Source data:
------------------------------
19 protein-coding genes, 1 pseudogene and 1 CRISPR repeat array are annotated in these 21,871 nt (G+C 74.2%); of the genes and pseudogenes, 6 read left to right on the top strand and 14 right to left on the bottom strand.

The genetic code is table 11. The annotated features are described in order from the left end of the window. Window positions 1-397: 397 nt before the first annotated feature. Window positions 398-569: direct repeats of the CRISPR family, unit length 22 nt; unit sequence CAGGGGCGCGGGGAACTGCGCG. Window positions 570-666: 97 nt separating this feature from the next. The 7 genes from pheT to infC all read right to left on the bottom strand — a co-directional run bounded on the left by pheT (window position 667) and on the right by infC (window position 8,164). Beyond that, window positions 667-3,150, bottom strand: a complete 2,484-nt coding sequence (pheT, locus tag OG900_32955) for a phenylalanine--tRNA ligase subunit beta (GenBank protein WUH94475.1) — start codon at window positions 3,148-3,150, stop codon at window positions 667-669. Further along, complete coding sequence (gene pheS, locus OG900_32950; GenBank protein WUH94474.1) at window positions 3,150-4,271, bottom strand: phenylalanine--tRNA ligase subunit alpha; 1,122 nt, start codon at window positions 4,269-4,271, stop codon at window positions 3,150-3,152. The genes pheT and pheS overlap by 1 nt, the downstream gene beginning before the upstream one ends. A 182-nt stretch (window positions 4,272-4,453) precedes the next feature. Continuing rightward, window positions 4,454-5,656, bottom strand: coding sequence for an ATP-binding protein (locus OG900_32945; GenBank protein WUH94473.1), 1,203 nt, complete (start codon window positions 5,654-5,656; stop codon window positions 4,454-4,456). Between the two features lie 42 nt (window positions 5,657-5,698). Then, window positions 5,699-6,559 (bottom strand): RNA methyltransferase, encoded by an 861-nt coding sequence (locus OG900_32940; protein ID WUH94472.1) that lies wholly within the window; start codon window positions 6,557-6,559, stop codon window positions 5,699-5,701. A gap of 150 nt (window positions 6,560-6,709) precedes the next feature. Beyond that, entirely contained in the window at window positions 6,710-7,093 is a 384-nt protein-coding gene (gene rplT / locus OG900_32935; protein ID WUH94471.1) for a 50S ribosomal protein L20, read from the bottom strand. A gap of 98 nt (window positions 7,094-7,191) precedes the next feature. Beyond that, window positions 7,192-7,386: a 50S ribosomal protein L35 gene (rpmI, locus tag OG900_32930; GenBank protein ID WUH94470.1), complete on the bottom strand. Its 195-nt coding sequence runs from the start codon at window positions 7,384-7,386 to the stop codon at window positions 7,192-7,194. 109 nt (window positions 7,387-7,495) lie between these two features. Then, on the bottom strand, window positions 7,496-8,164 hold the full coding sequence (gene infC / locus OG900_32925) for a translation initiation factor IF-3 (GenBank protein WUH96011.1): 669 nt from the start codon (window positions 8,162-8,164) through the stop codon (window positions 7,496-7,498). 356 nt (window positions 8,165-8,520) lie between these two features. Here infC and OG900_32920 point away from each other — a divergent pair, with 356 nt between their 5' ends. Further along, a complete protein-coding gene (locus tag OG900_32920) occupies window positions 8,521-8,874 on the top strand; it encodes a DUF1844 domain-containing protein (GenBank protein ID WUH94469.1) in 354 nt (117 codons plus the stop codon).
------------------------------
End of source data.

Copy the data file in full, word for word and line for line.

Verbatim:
19 protein-coding genes, 1 pseudogene and 1 CRISPR repeat array are annotated in these 21,871 nt (G+C 74.2%); of the genes and pseudogenes, 6 read left to right on the top strand and 14 right to left on the bottom strand.

The genetic code is table 11. The annotated features are described in order from the left end of the window. Window positions 1-397: 397 nt before the first annotated feature. Window positions 398-569: direct repeats of the CRISPR family, unit length 22 nt; unit sequence CAGGGGCGCGGGGAACTGCGCG. Window positions 570-666: 97 nt separating this feature from the next. The 7 genes from pheT to infC all read right to left on the bottom strand — a co-directional run bounded on the left by pheT (window position 667) and on the right by infC (window position 8,164). Beyond that, window positions 667-3,150, bottom strand: a complete 2,484-nt coding sequence (pheT, locus tag OG900_32955) for a phenylalanine--tRNA ligase subunit beta (GenBank protein WUH94475.1) — start codon at window positions 3,148-3,150, stop codon at window positions 667-669. Further along, complete coding sequence (gene pheS, locus OG900_32950; GenBank protein WUH94474.1) at window positions 3,150-4,271, bottom strand: phenylalanine--tRNA ligase subunit alpha; 1,122 nt, start codon at window positions 4,269-4,271, stop codon at window positions 3,150-3,152. The genes pheT and pheS overlap by 1 nt, the downstream gene beginning before the upstream one ends. A 182-nt stretch (window positions 4,272-4,453) precedes the next feature. Continuing rightward, window positions 4,454-5,656, bottom strand: coding sequence for an ATP-binding protein (locus OG900_32945; GenBank protein WUH94473.1), 1,203 nt, complete (start codon window positions 5,654-5,656; stop codon window positions 4,454-4,456). Between the two features lie 42 nt (window positions 5,657-5,698). Then, window positions 5,699-6,559 (bottom strand): RNA methyltransferase, encoded by an 861-nt coding sequence (locus OG900_32940; protein ID WUH94472.1) that lies wholly within the window; start codon window positions 6,557-6,559, stop codon window positions 5,699-5,701. A gap of 150 nt (window positions 6,560-6,709) precedes the next feature. Beyond that, entirely contained in the window at window positions 6,710-7,093 is a 384-nt protein-coding gene (gene rplT / locus OG900_32935; protein ID WUH94471.1) for a 50S ribosomal protein L20, read from the bottom strand. A gap of 98 nt (window positions 7,094-7,191) precedes the next feature. Beyond that, window positions 7,192-7,386: a 50S ribosomal protein L35 gene (rpmI, locus tag OG900_32930; GenBank protein ID WUH94470.1), complete on the bottom strand. Its 195-nt coding sequence runs from the start codon at window positions 7,384-7,386 to the stop codon at window positions 7,192-7,194. 109 nt (window positions 7,387-7,495) lie between these two features. Then, on the bottom strand, window positions 7,496-8,164 hold the full coding sequence (gene infC / locus OG900_32925) for a translation initiation factor IF-3 (GenBank protein WUH96011.1): 669 nt from the start codon (window positions 8,162-8,164) through the stop codon (window positions 7,496-7,498). 356 nt (window positions 8,165-8,520) lie between these two features. Here infC and OG900_32920 point away from each other — a divergent pair, with 356 nt between their 5' ends. Further along, a complete protein-coding gene (locus tag OG900_32920) occupies window positions 8,521-8,874 on the top strand; it encodes a DUF1844 domain-containing protein (GenBank protein ID WUH94469.1) in 354 nt (117 codons plus the stop codon).